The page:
When Jesus tells his disciples, at the end of his ministry, “You will be witnesses to me in Jerusalem, in all Judea and Samaria, and to the uttermost parts of the earth,” In another place, Jesus commands his followers to make disciples of all nations. The Greek word for nation is ‘ethne.’ We get our English word ethnic from it. Literally, Jesus was instructing the apostles to make disciples of all ethnic groups of the world. It would have sounded strange to any first century Jew. To the average Jew of that time, they would have been scratching their heads because ministering to the Samaritans and the rest of the world’s ethnic groups was not in their agenda. Instead, they expected God to send his Messiah so that they could conquer Samaria and subjugate the rest of the world’s races. However, for Jesus’ disciples, they had spent enough time with him to know what he meant. He expected them to plow through racial barriers and share the good news with people of all skin colors, cultures and national identities.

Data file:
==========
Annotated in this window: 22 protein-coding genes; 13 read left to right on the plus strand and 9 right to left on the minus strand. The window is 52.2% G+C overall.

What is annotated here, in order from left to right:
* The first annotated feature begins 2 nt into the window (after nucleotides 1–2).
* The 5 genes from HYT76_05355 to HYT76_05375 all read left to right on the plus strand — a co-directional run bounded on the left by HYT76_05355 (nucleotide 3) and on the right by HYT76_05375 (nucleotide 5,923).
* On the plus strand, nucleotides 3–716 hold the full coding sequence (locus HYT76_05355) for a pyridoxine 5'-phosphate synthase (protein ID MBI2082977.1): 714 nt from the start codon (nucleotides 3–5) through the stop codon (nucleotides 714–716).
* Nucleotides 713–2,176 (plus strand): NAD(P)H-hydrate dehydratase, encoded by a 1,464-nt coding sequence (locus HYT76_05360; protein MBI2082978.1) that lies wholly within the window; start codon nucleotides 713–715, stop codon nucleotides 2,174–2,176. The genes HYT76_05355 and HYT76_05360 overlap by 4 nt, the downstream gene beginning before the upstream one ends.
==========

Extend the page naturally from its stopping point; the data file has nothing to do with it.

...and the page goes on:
If he had not taught them to fight their own racism, the church never would have gotten off the ground. Jewish racism had limited their ability to fulfill God’s mission. Now the church stood poised to carry the mission of Christ throughout the world. However, if the disciples could not overcome their racist tendencies the church mission would die on the vine. As Jesus’ disciples spread out throughout the world, they built the first religion who’s origin was firmly founded on racial diversity.